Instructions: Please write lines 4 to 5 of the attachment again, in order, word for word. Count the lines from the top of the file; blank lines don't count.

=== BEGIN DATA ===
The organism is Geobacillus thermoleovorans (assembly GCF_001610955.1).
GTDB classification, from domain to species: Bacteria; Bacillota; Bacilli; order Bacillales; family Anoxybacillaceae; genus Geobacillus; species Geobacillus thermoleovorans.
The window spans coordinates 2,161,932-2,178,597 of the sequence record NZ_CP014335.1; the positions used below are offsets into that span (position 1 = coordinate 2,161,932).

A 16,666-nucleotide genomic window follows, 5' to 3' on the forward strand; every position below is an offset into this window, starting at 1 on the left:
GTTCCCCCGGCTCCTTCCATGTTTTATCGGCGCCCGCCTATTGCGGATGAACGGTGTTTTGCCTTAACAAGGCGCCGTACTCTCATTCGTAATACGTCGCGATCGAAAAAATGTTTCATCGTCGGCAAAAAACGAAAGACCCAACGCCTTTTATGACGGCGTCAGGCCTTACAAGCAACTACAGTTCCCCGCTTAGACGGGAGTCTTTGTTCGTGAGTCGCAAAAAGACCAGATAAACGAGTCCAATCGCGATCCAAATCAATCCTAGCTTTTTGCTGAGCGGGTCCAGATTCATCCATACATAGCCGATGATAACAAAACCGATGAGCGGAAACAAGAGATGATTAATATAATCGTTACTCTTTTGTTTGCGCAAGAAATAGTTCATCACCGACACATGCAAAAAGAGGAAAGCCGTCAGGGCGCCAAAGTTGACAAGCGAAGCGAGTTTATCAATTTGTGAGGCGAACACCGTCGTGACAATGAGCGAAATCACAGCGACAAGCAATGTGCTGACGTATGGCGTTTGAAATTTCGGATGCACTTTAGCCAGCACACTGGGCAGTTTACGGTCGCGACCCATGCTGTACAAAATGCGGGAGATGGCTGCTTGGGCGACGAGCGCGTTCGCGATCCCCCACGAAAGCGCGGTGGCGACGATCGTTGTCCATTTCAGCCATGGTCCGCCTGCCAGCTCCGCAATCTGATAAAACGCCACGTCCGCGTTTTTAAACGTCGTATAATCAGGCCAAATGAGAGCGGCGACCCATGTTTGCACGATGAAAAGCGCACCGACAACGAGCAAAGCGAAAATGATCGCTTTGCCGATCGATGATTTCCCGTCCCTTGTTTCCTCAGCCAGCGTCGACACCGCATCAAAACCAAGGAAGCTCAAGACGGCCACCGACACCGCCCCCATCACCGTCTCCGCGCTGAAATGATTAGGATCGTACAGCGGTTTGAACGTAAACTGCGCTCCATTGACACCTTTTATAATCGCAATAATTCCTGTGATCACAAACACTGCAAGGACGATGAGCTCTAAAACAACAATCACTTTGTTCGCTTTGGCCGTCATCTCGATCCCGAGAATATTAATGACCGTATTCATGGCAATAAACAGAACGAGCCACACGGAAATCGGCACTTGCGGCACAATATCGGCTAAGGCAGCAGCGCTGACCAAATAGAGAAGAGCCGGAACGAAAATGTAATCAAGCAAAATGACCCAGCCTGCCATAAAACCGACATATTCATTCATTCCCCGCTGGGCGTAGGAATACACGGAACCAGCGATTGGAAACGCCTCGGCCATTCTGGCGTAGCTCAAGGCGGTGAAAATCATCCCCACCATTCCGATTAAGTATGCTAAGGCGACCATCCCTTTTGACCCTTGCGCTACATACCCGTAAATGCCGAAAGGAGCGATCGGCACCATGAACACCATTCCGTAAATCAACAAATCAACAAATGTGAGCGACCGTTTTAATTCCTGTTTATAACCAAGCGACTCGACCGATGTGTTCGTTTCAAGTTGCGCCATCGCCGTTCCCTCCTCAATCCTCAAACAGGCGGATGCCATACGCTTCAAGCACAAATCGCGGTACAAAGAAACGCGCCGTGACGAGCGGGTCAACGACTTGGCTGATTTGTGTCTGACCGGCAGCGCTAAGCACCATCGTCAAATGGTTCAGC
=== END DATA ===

A 16,666-nucleotide genomic window follows, 5' to 3' on the forward strand; every position below is an offset into this window, starting at 1 on the left:
GTTCCCCCGGCTCCTTCCATGTTTTATCGGCGCCCGCCTATTGCGGATGAACGGTGTTTTGCCTTAACAAGGCGCCGTACTCTCATTCGTAATACGTCGCGATCGAAAAAATGTTTCATCGTCGGCAAAAAACGAAAGACCCAACGCCTTTTATGACGGCGTCAGGCCTTACAAGCAACTACAGTTCCCCGCTTAGACGGGAGTCTTTGTTCGTGAGTCGCAAAAAGACCAGATAAACGAGTCCAATCGCGATCCAAATCAATCCTAGCTTTTTGCTGAGCGGGTCCAGATTCATCCATACATAGCCGATGATAACAAAACCGATGAGCGGAAACAAGAGATGATTAATATAATCGTTACTCTTTTGTTTGCGCAAGAAATAGTTCATCACCGACACATGCAAAAAGAGGAAAGCCGTCAGGGCGCCAAAGTTGACAAGCGAAGCGAGTTTATCAATTTGTGAGGCGAACACCGTCGTGACAATGAGCGAAATCACAGCGACAAGCAATGTGCTGACGTATGGCGTTTGAAATTTCGGATGCACTTTAGCCAGCACACTGGGCAGTTTACGGTCGCGACCCATGCTGTACAAAATGCGGGAGATGGCTGCTTGGGCGACGAGCGCGTTCGCGATCCCCCACGAAAGCGCGGTGGCGACGATCGTTGTCCATTTCAGCCATGGTCCGCCTGCCAGCTCCGCAATCTGATAAAACGCCACGTCCGCGTTTTTAAACGTCGTATAATCAGGCCAAATGAGAGCGGCGACCCATGTTTGCACGATGAAAAGCGCACCGACAACGAGCAAAGCGAAAATGATCGCTTTGCCGATCGATGATTTCCCGTCCCTTGTTTCCTCAGCCAGCGTCGACACCGCATCAAAACCAAGGAAGCTCAAGACGGCCACCGACACCGCCCCCATCACCGTCTCCGCGCTGAAATGATTAGGATCGTACAGCGGTTTGAACGTAAACTGCGCTCCATTGACACCTTTTATAATCGCAATAATTCCTGTGATCACAAACACTGCAAGGACGATGAGCTCTAAAACAACAATCACTTTGTTCGCTTTGGCCGTCATCTCGATCCCGAGAATATTAATGACCGTATTCATGGCAATAAACAGAACGAGCCACACGGAAATCGGCACTTGCGGCACAATATCGGCTAAGGCAGCAGCGCTGACCAAATAGAGAAGAGCCGGAACGAAAATGTAATCAAGCAAAATGACCCAGCCTGCCATAAAACCGACATATTCATTCATTCCCCGCTGGGCGTAGGAATACACGGAACCAGCGATTGGAAACGCCTCGGCCATTCTGGCGTAGCTCAAGGCGGTGAAAATCATCCCCACCATTCCGATTAAGTATGCTAAGGCGACCATCCCTTTTGACCCTTGCGCTACATACCCGTAAATGCCGAAAGGAGCGATCGGCACCATGAACACCATTCCGTAAATCAACAAATCAACAAATGTGAGCGACCGTTTTAATTCCTGTTTATAACCAAGCGACTCGACCGATGTGTTCGTTTCAAGTTGCGCCATCGCCGTTCCCTCCTCAATCCTCAAACAGGCGGATGCCATACGCTTCAAGCACAAATCGCGGTACAAAGAAACGCGCCGTGACGAGCGGGTCAACGACTTGGCTGATTTGTGTCTGACCGGCAGCGCTAAGCACCATCGTCAAATGGTTCAGC